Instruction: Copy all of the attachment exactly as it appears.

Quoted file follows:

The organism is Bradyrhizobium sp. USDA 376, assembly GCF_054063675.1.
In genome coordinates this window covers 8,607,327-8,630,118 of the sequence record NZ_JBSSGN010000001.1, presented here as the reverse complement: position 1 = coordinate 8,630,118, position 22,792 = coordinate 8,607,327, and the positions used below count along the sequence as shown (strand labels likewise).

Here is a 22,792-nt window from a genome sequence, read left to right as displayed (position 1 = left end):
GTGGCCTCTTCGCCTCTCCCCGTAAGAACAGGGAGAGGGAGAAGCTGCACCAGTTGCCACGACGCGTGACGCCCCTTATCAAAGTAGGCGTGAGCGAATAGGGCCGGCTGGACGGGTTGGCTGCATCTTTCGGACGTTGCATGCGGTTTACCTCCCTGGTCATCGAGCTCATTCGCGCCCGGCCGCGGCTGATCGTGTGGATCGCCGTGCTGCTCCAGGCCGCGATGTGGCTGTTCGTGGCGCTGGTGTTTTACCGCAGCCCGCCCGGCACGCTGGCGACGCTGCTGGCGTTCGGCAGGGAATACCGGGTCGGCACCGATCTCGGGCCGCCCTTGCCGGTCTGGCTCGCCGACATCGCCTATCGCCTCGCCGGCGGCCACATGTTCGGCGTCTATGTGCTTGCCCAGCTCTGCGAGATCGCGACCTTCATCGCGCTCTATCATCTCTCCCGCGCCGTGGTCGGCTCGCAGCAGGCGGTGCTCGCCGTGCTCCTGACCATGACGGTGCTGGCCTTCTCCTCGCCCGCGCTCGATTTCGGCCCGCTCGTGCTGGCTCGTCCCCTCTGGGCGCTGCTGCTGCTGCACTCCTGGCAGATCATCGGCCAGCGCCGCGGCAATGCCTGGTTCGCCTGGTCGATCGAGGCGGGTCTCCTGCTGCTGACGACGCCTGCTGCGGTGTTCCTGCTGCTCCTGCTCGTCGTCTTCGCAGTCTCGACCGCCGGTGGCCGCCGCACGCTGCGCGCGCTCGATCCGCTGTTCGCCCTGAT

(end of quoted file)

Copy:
The organism is Bradyrhizobium sp. USDA 376, assembly GCF_054063675.1.
In genome coordinates this window covers 8,607,327-8,630,118 of the sequence record NZ_JBSSGN010000001.1, presented here as the reverse complement: position 1 = coordinate 8,630,118, position 22,792 = coordinate 8,607,327, and the positions used below count along the sequence as shown (strand labels likewise).

Here is a 22,792-nt window from a genome sequence, read left to right as displayed (position 1 = left end):
GTGGCCTCTTCGCCTCTCCCCGTAAGAACAGGGAGAGGGAGAAGCTGCACCAGTTGCCACGACGCGTGACGCCCCTTATCAAAGTAGGCGTGAGCGAATAGGGCCGGCTGGACGGGTTGGCTGCATCTTTCGGACGTTGCATGCGGTTTACCTCCCTGGTCATCGAGCTCATTCGCGCCCGGCCGCGGCTGATCGTGTGGATCGCCGTGCTGCTCCAGGCCGCGATGTGGCTGTTCGTGGCGCTGGTGTTTTACCGCAGCCCGCCCGGCACGCTGGCGACGCTGCTGGCGTTCGGCAGGGAATACCGGGTCGGCACCGATCTCGGGCCGCCCTTGCCGGTCTGGCTCGCCGACATCGCCTATCGCCTCGCCGGCGGCCACATGTTCGGCGTCTATGTGCTTGCCCAGCTCTGCGAGATCGCGACCTTCATCGCGCTCTATCATCTCTCCCGCGCCGTGGTCGGCTCGCAGCAGGCGGTGCTCGCCGTGCTCCTGACCATGACGGTGCTGGCCTTCTCCTCGCCCGCGCTCGATTTCGGCCCGCTCGTGCTGGCTCGTCCCCTCTGGGCGCTGCTGCTGCTGCACTCCTGGCAGATCATCGGCCAGCGCCGCGGCAATGCCTGGTTCGCCTGGTCGATCGAGGCGGGTCTCCTGCTGCTGACGACGCCTGCTGCGGTGTTCCTGCTGCTCCTGCTCGTCGTCTTCGCAGTCTCGACCGCCGGTGGCCGCCGCACGCTGCGCGCGCTCGATCCGCTGTTCGCCCTGAT